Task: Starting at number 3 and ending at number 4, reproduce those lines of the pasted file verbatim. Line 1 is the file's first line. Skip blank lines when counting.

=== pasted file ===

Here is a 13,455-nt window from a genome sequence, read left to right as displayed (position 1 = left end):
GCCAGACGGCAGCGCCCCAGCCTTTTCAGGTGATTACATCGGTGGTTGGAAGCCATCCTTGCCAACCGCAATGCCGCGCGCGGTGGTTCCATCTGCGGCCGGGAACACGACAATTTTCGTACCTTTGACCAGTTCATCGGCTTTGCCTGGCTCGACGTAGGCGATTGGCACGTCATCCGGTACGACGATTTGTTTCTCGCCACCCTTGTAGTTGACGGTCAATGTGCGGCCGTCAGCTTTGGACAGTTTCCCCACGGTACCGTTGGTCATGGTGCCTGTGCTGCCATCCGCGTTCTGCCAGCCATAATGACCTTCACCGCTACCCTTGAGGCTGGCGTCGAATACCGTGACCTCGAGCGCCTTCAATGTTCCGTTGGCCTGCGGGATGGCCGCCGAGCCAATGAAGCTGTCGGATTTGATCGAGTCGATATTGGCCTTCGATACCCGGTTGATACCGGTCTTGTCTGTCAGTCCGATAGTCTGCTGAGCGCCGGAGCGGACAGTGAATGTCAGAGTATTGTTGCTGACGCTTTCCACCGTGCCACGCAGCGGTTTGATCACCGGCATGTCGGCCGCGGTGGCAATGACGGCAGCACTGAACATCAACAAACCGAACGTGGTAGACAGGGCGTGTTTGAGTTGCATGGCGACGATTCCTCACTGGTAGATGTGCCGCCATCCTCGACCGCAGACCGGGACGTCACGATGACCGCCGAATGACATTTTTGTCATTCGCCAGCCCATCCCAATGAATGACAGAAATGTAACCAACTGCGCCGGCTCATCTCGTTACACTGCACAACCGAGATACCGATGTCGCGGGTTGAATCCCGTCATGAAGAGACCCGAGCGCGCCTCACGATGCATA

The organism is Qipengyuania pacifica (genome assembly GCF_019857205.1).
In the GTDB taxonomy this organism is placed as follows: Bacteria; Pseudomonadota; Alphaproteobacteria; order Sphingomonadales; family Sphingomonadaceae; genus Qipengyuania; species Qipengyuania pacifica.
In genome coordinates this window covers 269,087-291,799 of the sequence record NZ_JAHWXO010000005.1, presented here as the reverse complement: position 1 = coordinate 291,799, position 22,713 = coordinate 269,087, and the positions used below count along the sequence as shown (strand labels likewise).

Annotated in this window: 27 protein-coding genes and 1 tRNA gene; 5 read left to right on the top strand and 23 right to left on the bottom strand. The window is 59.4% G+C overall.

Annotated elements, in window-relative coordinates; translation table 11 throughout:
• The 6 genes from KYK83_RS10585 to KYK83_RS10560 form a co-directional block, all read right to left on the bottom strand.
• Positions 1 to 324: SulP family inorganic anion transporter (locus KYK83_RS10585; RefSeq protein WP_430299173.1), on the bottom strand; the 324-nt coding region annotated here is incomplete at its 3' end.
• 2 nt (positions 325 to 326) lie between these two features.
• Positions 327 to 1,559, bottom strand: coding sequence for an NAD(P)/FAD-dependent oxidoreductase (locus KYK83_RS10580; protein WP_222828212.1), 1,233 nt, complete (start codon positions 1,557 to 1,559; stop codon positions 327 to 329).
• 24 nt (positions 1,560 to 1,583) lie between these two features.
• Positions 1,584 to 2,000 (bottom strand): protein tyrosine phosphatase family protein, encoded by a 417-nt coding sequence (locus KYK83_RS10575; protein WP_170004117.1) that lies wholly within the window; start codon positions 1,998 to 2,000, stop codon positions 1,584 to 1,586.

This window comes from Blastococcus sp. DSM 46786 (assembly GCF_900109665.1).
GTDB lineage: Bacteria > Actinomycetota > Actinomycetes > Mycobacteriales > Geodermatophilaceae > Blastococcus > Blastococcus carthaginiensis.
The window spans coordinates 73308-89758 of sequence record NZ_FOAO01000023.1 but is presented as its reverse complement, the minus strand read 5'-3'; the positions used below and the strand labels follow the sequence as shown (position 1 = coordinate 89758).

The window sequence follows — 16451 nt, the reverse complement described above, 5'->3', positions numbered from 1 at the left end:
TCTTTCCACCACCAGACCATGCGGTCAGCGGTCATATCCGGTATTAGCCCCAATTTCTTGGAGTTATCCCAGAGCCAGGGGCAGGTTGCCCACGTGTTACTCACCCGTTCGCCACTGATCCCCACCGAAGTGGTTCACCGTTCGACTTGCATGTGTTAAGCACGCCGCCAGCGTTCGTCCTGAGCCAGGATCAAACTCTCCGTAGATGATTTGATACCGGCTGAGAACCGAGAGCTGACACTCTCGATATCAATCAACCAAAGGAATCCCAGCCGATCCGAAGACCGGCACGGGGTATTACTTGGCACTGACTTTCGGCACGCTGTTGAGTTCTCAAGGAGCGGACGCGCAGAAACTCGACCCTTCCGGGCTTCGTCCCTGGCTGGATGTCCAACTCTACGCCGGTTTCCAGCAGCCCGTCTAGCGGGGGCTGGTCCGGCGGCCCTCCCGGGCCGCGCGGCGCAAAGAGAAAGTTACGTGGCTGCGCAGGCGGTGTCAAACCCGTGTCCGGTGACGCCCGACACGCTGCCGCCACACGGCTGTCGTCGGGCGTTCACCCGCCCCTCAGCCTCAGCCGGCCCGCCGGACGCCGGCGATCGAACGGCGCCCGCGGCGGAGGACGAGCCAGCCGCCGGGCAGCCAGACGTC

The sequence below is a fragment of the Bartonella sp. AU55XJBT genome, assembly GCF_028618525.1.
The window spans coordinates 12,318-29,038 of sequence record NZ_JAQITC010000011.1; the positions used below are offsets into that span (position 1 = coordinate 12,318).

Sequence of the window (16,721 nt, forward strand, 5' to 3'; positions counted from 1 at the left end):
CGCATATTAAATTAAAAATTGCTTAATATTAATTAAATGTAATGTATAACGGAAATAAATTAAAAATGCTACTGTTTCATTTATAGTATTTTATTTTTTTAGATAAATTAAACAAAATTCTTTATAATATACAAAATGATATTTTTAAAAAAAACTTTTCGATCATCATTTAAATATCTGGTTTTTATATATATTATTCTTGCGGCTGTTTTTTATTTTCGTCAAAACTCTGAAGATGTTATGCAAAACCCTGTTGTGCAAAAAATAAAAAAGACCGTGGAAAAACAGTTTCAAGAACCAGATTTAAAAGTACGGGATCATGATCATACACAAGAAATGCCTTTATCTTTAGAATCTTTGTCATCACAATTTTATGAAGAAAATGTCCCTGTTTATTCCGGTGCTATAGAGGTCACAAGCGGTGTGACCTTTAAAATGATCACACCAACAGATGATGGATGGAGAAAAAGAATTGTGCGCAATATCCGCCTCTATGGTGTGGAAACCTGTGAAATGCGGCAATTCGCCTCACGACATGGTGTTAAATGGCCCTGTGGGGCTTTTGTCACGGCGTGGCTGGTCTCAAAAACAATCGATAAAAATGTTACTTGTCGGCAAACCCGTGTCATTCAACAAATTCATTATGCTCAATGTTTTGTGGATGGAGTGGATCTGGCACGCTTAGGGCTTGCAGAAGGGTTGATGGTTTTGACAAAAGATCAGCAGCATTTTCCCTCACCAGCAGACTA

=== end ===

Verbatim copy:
The organism is Qipengyuania pacifica (genome assembly GCF_019857205.1).
In the GTDB taxonomy this organism is placed as follows: Bacteria; Pseudomonadota; Alphaproteobacteria; order Sphingomonadales; family Sphingomonadaceae; genus Qipengyuania; species Qipengyuania pacifica.